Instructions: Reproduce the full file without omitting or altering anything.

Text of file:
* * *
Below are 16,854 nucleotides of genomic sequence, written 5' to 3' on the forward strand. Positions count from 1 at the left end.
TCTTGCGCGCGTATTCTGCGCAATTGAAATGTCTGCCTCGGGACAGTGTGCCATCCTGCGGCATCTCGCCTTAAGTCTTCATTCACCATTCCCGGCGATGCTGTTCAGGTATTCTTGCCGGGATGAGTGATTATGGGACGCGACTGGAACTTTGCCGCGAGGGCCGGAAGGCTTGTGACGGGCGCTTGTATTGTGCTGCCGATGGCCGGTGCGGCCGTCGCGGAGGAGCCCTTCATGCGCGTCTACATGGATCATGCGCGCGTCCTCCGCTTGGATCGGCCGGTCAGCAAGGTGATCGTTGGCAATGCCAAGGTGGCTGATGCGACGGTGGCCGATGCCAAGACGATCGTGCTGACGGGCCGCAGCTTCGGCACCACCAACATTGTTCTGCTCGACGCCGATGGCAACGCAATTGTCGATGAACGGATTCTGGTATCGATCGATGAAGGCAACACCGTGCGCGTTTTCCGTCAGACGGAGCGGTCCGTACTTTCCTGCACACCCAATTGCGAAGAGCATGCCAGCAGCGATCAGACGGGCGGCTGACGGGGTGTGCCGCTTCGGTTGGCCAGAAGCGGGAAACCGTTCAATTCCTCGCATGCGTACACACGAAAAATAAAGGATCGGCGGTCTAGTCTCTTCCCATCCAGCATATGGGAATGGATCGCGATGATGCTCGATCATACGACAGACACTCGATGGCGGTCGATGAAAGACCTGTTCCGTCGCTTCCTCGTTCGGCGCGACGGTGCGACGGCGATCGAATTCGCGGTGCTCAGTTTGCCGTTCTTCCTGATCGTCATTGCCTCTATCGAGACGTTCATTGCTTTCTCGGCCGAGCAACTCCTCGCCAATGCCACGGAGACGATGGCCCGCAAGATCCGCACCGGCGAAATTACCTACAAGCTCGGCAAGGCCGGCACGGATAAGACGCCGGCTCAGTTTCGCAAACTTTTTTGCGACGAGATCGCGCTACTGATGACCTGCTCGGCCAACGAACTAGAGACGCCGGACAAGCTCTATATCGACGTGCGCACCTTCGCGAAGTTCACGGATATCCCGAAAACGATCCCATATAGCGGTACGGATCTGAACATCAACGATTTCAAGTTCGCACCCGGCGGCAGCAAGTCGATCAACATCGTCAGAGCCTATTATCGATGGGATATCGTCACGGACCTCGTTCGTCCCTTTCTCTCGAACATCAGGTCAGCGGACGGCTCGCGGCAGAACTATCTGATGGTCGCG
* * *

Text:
Below are 16,854 nucleotides of genomic sequence, written 5' to 3' on the forward strand. Positions count from 1 at the left end.
TCTTGCGCGCGTATTCTGCGCAATTGAAATGTCTGCCTCGGGACAGTGTGCCATCCTGCGGCATCTCGCCTTAAGTCTTCATTCACCATTCCCGGCGATGCTGTTCAGGTATTCTTGCCGGGATGAGTGATTATGGGACGCGACTGGAACTTTGCCGCGAGGGCCGGAAGGCTTGTGACGGGCGCTTGTATTGTGCTGCCGATGGCCGGTGCGGCCGTCGCGGAGGAGCCCTTCATGCGCGTCTACATGGATCATGCGCGCGTCCTCCGCTTGGATCGGCCGGTCAGCAAGGTGATCGTTGGCAATGCCAAGGTGGCTGATGCGACGGTGGCCGATGCCAAGACGATCGTGCTGACGGGCCGCAGCTTCGGCACCACCAACATTGTTCTGCTCGACGCCGATGGCAACGCAATTGTCGATGAACGGATTCTGGTATCGATCGATGAAGGCAACACCGTGCGCGTTTTCCGTCAGACGGAGCGGTCCGTACTTTCCTGCACACCCAATTGCGAAGAGCATGCCAGCAGCGATCAGACGGGCGGCTGACGGGGTGTGCCGCTTCGGTTGGCCAGAAGCGGGAAACCGTTCAATTCCTCGCATGCGTACACACGAAAAATAAAGGATCGGCGGTCTAGTCTCTTCCCATCCAGCATATGGGAATGGATCGCGATGATGCTCGATCATACGACAGACACTCGATGGCGGTCGATGAAAGACCTGTTCCGTCGCTTCCTCGTTCGGCGCGACGGTGCGACGGCGATCGAATTCGCGGTGCTCAGTTTGCCGTTCTTCCTGATCGTCATTGCCTCTATCGAGACGTTCATTGCTTTCTCGGCCGAGCAACTCCTCGCCAATGCCACGGAGACGATGGCCCGCAAGATCCGCACCGGCGAAATTACCTACAAGCTCGGCAAGGCCGGCACGGATAAGACGCCGGCTCAGTTTCGCAAACTTTTTTGCGACGAGATCGCGCTACTGATGACCTGCTCGGCCAACGAACTAGAGACGCCGGACAAGCTCTATATCGACGTGCGCACCTTCGCGAAGTTCACGGATATCCCGAAAACGATCCCATATAGCGGTACGGATCTGAACATCAACGATTTCAAGTTCGCACCCGGCGGCAGCAAGTCGATCAACATCGTCAGAGCCTATTATCGATGGGATATCGTCACGGACCTCGTTCGTCCCTTTCTCTCGAACATCAGGTCAGCGGACGGCTCGCGGCAGAACTATCTGATGGTCGCG